Lightly doped source and drain regions (not shown) are formed in substrate 100 by subjecting the structure to ion implantation of phosphorus, at a dose of 1×1013 to 5×1014 atoms/cm2 and an energy of 2 to 35 kiloelectron-volts, using polysilicon gate 110 as an implant mask. Thereafter, oxide spacers 120 are formed adjacent to the opposing sidewalls of polysilicon gate 110 by conformally depositing an oxide layer with a thickness of 1500 angstroms over substrate 100 by plasma enhanced chemical vapor deposition at a temperature of 300 to 450° C. and applying an anisotropic reactive ion etch which is highly selective of silicon dioxide with respect to silicon. Next, heavily doped source and drain regions (not shown) are formed in substrate 100 by subjecting the structure to ion implantation of arsenic, at a dose of 1×1015 to 5×1015 atoms/cm2 and an energy of 10 to 80 kiloelectron-volts, using polysilicon gate 110 and oxide spacers 120 as an implant mask.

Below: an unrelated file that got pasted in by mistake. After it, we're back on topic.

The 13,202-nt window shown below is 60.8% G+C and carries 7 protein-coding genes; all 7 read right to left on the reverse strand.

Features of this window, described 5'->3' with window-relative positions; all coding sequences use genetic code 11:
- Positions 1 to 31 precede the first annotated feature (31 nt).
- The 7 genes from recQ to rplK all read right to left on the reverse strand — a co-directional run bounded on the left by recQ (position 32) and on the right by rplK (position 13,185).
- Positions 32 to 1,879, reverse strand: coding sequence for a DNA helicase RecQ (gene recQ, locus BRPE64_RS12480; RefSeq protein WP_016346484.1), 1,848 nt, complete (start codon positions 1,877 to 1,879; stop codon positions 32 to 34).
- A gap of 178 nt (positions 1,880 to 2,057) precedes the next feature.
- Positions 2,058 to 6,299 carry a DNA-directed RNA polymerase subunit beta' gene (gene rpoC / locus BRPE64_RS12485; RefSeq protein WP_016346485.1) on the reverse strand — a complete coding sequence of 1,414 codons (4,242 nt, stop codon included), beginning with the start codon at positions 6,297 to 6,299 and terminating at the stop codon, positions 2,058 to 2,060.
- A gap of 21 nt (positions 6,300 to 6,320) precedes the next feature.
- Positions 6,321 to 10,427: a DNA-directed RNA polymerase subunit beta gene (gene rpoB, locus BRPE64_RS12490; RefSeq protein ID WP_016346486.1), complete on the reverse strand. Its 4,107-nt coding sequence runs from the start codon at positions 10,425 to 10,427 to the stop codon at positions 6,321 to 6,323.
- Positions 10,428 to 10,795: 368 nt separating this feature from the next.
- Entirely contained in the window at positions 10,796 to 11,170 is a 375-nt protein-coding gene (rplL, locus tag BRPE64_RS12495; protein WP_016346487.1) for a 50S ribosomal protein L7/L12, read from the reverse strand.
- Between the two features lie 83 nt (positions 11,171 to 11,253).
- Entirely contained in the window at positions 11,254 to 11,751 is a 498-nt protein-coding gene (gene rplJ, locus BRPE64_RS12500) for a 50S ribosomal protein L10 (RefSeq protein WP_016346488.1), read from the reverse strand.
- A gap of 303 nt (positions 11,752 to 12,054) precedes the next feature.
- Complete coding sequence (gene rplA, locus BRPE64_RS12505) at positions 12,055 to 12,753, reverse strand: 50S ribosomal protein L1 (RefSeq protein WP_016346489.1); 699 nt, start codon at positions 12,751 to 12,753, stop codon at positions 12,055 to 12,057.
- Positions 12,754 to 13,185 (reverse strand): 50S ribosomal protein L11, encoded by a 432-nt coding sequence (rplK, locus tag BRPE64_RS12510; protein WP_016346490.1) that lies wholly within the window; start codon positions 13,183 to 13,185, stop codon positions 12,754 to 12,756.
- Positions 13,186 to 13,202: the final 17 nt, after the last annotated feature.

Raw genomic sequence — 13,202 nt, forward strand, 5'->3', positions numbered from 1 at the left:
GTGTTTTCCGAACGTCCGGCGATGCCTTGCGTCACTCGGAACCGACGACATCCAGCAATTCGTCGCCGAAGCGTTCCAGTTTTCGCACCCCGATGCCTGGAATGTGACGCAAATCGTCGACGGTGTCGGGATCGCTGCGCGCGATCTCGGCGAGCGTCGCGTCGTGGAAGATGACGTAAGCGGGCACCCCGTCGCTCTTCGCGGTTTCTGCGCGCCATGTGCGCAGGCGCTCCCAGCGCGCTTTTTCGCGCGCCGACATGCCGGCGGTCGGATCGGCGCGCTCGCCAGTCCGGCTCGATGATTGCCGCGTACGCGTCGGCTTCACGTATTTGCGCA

In FIG. 1B, dielectric layer 130 is formed over substrate 100. Dielectric layer 130 is formed by conformally depositing a thick layer of TEOS (tetra-ethyl-ortho-silicate) over the exposed surfaces by plasma enhanced chemical vapor deposition at a temperature of 375° C. The thick layer of TEOS is planarized to a final thickness of about 12,000 angstroms by applying an etchback or chemical-mechanical polishing step. Thereafter, conductive plugs 140, 142, and 144 are formed in dielectric layer 130 and contact polysilicon gate 110 and the source and drain (not shown) in substrate 100. In particular, contact holes are formed in dielectric layer 130 using photolithography and an etch step, the photoresist is removed, a thin titanium layer is sputter deposited into the contact holes and a thin titanium nitride layer is sputter deposited on the titanium layer to provide a Ti/TiN adhesion liner, a thick tungsten layer is sputter deposited on the Ti/TiN adhesion liner to fill the remaining space in the contact holes, and the structure is planarized by chemical-mechanical polishing so that conductive plugs 140, 142 and 144 are formed in the contact holes and are aligned with the top surface of dielectric layer 130. Conductive plugs 140, 142 and 144 have a diameter of about 3500 angstroms.